Rare Rides: There's a 1991 Citron BX 14 in Maine
Citroën’s on-and-off history with North American importation make almost all of them rarities, and perfect for this series. Thus far, we’ve seen Citroëns in the form of Traction Avant, XM, and CX. Today’s front-drive Frenchy is a sporty BX hatchback from 1991.
The BX debuted in 1982, and filled a market segment where Citroën hadn’t played for a few years: the large family hauler. The lower trims of the DS filled the gap through its demise in 1974. At that point, the more luxurious “executive” DS trims were supplanted by the CX (and eventually the XM). But those cars were too expensive for the average family; BX took its place between the smaller (and dated) GSA and the larger CX.
Citroën hired Marcello Gandini to pen the angular styling, and he gave it his hallmark flat rear wheel arch. Gandini didn’t need to do a lot of work to come up with the BX: He simply searched in the V section of the filing cabinet, where the rejected 1979 concept for the Volvo Tundra resided. The slightly reworked design was applied to a joint Peugeot-Citroën platform shared with the upcoming Peugeot 405, and the older Citroën Visa.
The BX was available in five-door hatchback or wagon variants. Plastic body panels kept down weight, and underneath them was Citroën’s adjustable hydro-pneumatic suspension. The BX came with a variety of engines depending on year and market, but critically, Citroën avoided using the air-cooled engine from the GSA. All engines were four cylinders and liquid-cooled, with displacement ranging from 1.1 to 2.1 liters. Gasoline or diesel, carburetor or fuel injection, front-drive or four-wheel drive: BX allowed for consumer choice.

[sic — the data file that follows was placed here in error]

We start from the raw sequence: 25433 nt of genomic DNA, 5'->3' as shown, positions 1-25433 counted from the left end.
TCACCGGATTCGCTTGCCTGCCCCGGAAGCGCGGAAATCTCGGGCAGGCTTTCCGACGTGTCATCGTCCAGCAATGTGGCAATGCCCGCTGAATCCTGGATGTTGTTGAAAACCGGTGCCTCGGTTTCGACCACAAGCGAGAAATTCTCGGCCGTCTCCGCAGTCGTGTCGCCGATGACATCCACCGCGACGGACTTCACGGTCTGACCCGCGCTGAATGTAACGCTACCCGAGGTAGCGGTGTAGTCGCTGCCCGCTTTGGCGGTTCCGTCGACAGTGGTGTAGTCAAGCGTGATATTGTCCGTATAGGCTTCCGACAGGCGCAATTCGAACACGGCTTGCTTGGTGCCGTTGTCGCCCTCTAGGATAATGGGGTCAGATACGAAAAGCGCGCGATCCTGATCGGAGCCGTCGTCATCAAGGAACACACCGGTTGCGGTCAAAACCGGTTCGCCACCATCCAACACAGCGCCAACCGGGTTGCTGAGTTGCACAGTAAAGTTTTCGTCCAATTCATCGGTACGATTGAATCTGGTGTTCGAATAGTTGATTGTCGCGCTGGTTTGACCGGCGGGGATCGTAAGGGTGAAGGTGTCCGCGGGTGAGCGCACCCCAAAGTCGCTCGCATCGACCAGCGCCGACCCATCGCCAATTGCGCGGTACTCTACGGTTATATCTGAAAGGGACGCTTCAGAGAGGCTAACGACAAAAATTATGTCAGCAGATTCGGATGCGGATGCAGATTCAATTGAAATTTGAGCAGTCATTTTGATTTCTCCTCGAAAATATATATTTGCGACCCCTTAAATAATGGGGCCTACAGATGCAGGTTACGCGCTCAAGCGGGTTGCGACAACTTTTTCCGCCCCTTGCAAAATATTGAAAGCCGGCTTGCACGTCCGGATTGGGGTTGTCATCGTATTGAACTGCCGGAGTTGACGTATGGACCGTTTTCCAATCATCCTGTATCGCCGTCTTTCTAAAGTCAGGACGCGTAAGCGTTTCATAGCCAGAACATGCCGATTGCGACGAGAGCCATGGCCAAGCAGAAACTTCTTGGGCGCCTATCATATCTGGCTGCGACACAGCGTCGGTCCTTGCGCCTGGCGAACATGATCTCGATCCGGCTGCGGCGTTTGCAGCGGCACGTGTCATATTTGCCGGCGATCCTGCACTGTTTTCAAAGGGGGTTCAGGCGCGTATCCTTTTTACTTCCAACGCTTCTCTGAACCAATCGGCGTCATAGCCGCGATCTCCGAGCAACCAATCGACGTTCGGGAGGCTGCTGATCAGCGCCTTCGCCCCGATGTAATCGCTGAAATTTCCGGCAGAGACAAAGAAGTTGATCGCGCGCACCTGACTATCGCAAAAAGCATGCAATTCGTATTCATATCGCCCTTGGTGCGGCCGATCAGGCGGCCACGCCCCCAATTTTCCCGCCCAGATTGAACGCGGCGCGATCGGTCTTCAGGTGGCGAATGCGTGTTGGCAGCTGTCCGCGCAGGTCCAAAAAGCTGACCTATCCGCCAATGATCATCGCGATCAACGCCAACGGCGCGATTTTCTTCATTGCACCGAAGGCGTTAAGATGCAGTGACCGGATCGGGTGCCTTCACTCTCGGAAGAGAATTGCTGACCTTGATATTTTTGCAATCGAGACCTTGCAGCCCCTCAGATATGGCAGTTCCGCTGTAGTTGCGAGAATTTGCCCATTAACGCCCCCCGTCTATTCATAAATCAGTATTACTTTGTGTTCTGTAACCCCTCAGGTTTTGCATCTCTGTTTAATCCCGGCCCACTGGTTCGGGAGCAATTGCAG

BX remained in production through 1994, before its replacement by the less interesting Xantia. During its run, Citroën kept itself busy by adding additional engine options and sporting versions to the BX lineup. Today’s Rare Ride is one such sporty model. In the middle of the range, the 14 on the badge indicates a 1.4-liter engine under hood. That particular engine is good for about 70 horsepower via the five-speed manual transmission. An import from salt-free Spain, this BX is yours for $9,500.
Interested in lots of cars and their various historical contexts. Writing things for TTAC since late 2016 from a home base in Cincinnati, Ohio. You can find me on Twitter @CoreyLewis86, and I also contribute at Forbes Wheels.
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